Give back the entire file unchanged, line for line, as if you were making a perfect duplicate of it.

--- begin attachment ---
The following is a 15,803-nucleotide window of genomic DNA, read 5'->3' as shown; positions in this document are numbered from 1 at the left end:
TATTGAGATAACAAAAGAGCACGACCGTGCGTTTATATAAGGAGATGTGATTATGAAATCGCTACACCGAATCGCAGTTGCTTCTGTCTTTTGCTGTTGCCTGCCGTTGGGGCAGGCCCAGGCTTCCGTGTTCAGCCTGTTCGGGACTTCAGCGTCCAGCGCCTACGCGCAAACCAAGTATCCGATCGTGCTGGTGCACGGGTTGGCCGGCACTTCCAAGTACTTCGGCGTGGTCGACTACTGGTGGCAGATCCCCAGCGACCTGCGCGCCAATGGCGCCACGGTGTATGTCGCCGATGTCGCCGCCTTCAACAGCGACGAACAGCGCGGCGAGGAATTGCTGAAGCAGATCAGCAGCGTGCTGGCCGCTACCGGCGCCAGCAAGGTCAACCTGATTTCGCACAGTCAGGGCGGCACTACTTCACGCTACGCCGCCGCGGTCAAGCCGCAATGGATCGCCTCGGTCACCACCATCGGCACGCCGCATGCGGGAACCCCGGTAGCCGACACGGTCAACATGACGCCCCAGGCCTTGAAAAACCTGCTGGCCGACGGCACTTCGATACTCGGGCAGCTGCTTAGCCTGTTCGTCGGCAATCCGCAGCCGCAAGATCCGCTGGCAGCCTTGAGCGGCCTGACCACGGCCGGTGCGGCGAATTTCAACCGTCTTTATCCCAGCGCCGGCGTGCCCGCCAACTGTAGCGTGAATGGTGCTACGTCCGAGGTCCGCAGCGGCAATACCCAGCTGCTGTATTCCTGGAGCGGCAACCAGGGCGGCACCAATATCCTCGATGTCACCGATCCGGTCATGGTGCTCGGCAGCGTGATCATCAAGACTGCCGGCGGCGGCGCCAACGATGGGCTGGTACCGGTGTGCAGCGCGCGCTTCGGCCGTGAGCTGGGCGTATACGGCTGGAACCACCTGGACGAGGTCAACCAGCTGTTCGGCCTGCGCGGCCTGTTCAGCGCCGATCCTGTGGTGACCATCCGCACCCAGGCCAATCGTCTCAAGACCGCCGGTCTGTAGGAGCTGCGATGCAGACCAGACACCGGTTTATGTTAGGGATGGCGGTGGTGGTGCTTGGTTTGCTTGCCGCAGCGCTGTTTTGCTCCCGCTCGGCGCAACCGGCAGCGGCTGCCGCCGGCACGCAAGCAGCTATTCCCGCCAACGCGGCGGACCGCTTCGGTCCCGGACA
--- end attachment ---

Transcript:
The following is a 15,803-nucleotide window of genomic DNA, read 5'->3' as shown; positions in this document are numbered from 1 at the left end:
TATTGAGATAACAAAAGAGCACGACCGTGCGTTTATATAAGGAGATGTGATTATGAAATCGCTACACCGAATCGCAGTTGCTTCTGTCTTTTGCTGTTGCCTGCCGTTGGGGCAGGCCCAGGCTTCCGTGTTCAGCCTGTTCGGGACTTCAGCGTCCAGCGCCTACGCGCAAACCAAGTATCCGATCGTGCTGGTGCACGGGTTGGCCGGCACTTCCAAGTACTTCGGCGTGGTCGACTACTGGTGGCAGATCCCCAGCGACCTGCGCGCCAATGGCGCCACGGTGTATGTCGCCGATGTCGCCGCCTTCAACAGCGACGAACAGCGCGGCGAGGAATTGCTGAAGCAGATCAGCAGCGTGCTGGCCGCTACCGGCGCCAGCAAGGTCAACCTGATTTCGCACAGTCAGGGCGGCACTACTTCACGCTACGCCGCCGCGGTCAAGCCGCAATGGATCGCCTCGGTCACCACCATCGGCACGCCGCATGCGGGAACCCCGGTAGCCGACACGGTCAACATGACGCCCCAGGCCTTGAAAAACCTGCTGGCCGACGGCACTTCGATACTCGGGCAGCTGCTTAGCCTGTTCGTCGGCAATCCGCAGCCGCAAGATCCGCTGGCAGCCTTGAGCGGCCTGACCACGGCCGGTGCGGCGAATTTCAACCGTCTTTATCCCAGCGCCGGCGTGCCCGCCAACTGTAGCGTGAATGGTGCTACGTCCGAGGTCCGCAGCGGCAATACCCAGCTGCTGTATTCCTGGAGCGGCAACCAGGGCGGCACCAATATCCTCGATGTCACCGATCCGGTCATGGTGCTCGGCAGCGTGATCATCAAGACTGCCGGCGGCGGCGCCAACGATGGGCTGGTACCGGTGTGCAGCGCGCGCTTCGGCCGTGAGCTGGGCGTATACGGCTGGAACCACCTGGACGAGGTCAACCAGCTGTTCGGCCTGCGCGGCCTGTTCAGCGCCGATCCTGTGGTGACCATCCGCACCCAGGCCAATCGTCTCAAGACCGCCGGTCTGTAGGAGCTGCGATGCAGACCAGACACCGGTTTATGTTAGGGATGGCGGTGGTGGTGCTTGGTTTGCTTGCCGCAGCGCTGTTTTGCTCCCGCTCGGCGCAACCGGCAGCGGCTGCCGCCGGCACGCAAGCAGCTATTCCCGCCAACGCGGCGGACCGCTTCGGTCCCGGACA